Is it time to take Dogecoin seriously?
Is 900% returns over a span of 2 months possible?
Dogecoin (DOGE) was initially started as a joke, but the results and returns it had produced these past few months isn’t remotely funny. Earlier this year, Dogecoin became one of the top dogs. It moved rapidly up to the top 10 list of most valuable cryptocurrencies with a market cap of more than $10 billion.
To date, this meme coin is the 14th largest cryptocurrency in the world.
What is cryptocurrency and Dogecoin
Dogecoin is based off a viral doge meme of a Shiba Inu in 2013. It is one of the many popular cryptocurrencies you can buy online.
Cryptocurrency is a form of digital currency which is a type of money that only exists online. Other notable cryptocurrencies include Bitcoin (BTC), Ethereum (ETH), Polkadot (DOT), Cardano (ADA), and Binance Coin (BNB). There are over hundred types of cryptocurrencies, with each coin having its own pros and cons.
Due to the cryptocurrencies’ extreme volatility, they are considered highly speculative investments.
Why is Dogecoin so popular
The hype about Dogecoin started from the r/Wallstreetbets saga in January 2021. Prices soared when brokerages banned retails investors from buying GameStop (GME) and AMC Entertainment Holdings, Inc (AMC) stocks. Even rappers Soulja Boy and Snoop Dogg, rocker Gene Simmons, as well as Tesla’s CEO and founder Elon Musk joined in the mania.
Everybody wants to make money in the crypto world. With simply one tweet, many investors go into a frenzy buying into this meme coin. Investors now rely on crowd sentiments, while regular fundamental analysis like macroeconomic and microeconomic factors are thrown out of the window.
Sounds eerily similar to the dot-com bubble in the late 1990s, no?
Tech Bubble in the late 1990s
Many investors were eager to have a slice of the technology pie between 1995 to 2000. They were willing to invest in any company— so long as there is a “.com” at the end of its name. Naturally, these tech companies’ stocks soared to the moon—and crashed just as hard pretty quickly.
The reason behind this is simple: No one had ever seen something as powerful as the Internet. Everyone wanted in on the profits from these tech companies. While NASDAQ did eventually recover to its previous peak, it took longer than people expected— 15 years to be exact.
So to investors out there, is it advisable to invest or to not invest in Dogecoin given its highly questionable intrinsic value? Here’s our take on the matter.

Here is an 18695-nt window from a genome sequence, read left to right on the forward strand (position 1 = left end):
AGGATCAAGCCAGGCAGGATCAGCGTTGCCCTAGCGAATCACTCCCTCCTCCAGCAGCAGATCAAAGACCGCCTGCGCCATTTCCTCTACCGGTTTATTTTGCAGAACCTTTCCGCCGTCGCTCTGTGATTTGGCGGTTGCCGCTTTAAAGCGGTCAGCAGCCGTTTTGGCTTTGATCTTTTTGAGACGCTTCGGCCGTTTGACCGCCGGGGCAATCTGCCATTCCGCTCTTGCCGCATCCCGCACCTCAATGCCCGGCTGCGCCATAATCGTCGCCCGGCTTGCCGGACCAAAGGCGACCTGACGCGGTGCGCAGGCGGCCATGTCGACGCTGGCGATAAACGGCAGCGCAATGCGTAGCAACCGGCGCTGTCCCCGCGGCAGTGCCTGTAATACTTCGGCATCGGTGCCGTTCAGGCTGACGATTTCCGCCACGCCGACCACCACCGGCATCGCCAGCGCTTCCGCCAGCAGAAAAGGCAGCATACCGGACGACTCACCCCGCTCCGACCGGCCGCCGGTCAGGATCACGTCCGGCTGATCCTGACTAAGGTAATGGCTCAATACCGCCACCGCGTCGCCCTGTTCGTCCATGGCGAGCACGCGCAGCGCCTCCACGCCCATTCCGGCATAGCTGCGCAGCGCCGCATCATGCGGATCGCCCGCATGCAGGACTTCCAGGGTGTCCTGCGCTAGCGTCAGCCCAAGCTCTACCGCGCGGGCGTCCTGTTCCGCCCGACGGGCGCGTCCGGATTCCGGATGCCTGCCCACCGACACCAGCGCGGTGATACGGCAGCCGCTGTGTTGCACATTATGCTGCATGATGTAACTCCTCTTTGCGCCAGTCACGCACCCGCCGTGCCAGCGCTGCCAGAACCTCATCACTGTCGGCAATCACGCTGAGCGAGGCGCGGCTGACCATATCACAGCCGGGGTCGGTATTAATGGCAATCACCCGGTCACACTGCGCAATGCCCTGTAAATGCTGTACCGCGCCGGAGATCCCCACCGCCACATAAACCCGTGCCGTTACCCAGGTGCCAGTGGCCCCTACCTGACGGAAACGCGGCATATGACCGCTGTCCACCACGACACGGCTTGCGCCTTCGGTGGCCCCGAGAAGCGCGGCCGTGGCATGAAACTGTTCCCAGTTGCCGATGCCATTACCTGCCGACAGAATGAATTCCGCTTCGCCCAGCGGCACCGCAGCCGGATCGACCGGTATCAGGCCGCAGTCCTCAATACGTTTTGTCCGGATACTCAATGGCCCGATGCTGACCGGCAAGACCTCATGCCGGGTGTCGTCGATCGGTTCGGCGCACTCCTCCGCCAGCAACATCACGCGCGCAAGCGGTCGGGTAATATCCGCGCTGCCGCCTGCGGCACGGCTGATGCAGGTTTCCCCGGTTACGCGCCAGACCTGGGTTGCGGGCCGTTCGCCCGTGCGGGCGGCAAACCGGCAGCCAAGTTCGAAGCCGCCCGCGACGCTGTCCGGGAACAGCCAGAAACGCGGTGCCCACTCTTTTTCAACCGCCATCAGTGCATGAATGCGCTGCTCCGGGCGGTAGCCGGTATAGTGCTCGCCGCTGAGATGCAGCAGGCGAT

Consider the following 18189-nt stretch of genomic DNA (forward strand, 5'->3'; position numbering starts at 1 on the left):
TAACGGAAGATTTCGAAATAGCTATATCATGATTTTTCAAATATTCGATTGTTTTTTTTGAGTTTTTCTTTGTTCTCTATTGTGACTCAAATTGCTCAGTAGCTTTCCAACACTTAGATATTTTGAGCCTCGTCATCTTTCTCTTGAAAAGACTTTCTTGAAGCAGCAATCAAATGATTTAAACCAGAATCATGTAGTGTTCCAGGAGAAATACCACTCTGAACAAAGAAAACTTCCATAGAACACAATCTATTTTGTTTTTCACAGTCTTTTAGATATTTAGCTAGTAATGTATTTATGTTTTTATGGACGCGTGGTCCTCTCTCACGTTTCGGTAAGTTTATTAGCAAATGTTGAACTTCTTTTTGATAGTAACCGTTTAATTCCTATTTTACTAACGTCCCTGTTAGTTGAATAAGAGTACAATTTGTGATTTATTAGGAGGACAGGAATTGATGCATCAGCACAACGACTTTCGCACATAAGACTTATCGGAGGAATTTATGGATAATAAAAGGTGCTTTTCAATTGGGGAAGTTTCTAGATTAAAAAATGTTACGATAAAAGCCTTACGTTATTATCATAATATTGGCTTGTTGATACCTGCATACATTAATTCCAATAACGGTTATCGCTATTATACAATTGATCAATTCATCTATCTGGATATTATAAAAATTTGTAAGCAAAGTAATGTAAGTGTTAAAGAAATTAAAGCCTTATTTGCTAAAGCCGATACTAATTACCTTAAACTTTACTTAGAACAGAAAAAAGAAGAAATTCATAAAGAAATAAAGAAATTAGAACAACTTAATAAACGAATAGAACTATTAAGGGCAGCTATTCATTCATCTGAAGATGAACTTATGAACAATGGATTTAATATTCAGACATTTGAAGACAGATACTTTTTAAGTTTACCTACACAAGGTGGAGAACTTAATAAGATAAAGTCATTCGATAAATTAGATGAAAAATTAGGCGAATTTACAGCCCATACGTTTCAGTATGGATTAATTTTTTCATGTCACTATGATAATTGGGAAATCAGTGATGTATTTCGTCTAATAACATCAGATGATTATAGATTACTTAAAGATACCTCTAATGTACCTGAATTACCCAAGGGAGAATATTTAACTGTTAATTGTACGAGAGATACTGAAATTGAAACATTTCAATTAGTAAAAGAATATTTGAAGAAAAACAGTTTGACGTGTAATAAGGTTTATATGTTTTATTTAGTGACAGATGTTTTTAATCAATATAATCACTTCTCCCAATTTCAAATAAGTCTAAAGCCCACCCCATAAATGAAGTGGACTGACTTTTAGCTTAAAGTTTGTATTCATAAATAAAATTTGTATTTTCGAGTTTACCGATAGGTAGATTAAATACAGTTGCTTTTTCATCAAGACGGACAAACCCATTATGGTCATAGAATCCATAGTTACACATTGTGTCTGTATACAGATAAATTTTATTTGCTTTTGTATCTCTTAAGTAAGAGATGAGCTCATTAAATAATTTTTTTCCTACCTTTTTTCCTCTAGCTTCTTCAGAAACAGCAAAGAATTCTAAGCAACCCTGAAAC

Invest in Dogecoin
- Opportunity costs: Markets tend to go up far more often than they go down and prices are likely to be higher a year later in any given year. Apart from 2010 and 2020, imagine waiting for that big drop from 2009 to 2021. The markets continue to go up and the drop never comes. Markets also historically don’t dip enough for investors to meaningfully profit from the crash. The long-term gains that you missed out on can be huge.
- No cap on the existing coin supply: A main difference Dogecoin has from other cryptocurrencies is that the number of Dogecoin will never be reduced. More Dogecoin can be produced even if many buyers try to buy and hoard the digital currency. Dogecoin is also still a potentially viable transaction currency with its low transaction costs. There is always an incentive for the miners to keep the network running, unlike Bitcoin and other similar cryptocurrency if they reached their capped limit.
Don’t invest in Dogecoin
- Highly volatile: The biggest holders of Dogecoin still have the power to shake up the market if they drastically reduce their Dogecoin holdings, potentially leading to a steep drop in its price. The cryptocurrency scene is still booming and there are hundreds of cryptocurrency created. Out of these hundreds of cryptocurrency available, it’s very difficult to accurately predict which coin will become the mainstream cryptocurrency.
- Still not widely accepted: Cryptocurrencies have shown great potential but it’s still not enough to replace the Hong Kong dollar (HKD). Only a few people know about them and they still aren’t widely accepted. To date, the two most widely accepted cryptocurrency by major companies are Bitcoin and Ethereum. It’s tough to find a company that accepts Dogecoin. What’s the point of buying a currency that no one wants to accept?
- Security: The last update this meme currency received was in November 2019 (Dogecoin Core v. 1.14.2). Compared to Bitcoin or Ethereum, it’s theoretically easier to attack Dogecoin to steal coins from others due to its algorithm. With the recent surge in usage, Dogecoin’s developers are taking steps to make changes to update Dogecoin, but the updates still aren’t implemented fast enough.
Closing thoughts about Dogecoin
Most investments in the tech companies that were booming in the late 1990s are worth exactly $0 today and what happened in the past three months was a combination of pure speculation and delirious novelty.
For that reason, you shouldn’t put money you need in the next five years into Dogecoin, or any cryptocurrency for that matter. You should only invest money you are completely comfortable with losing.
As quoted in an old Reddit thread where it all began:
“Meme coins will have the same timeline as memes. Spike in popularity, then a gradual death.”
Disclaimer: Readers are advised that content on this website is issued solely for information purposes and not to be construed as an offer or recommendation to buy, hold, or sell any cryptocurrency. All information, opinions, and analysis included are based on sources believed to be reliable, but no representation or warranty is made concerning accuracy, correctness, timeliness, or appropriateness. Please consult an investment professional and do your own due diligence before investing any of your money.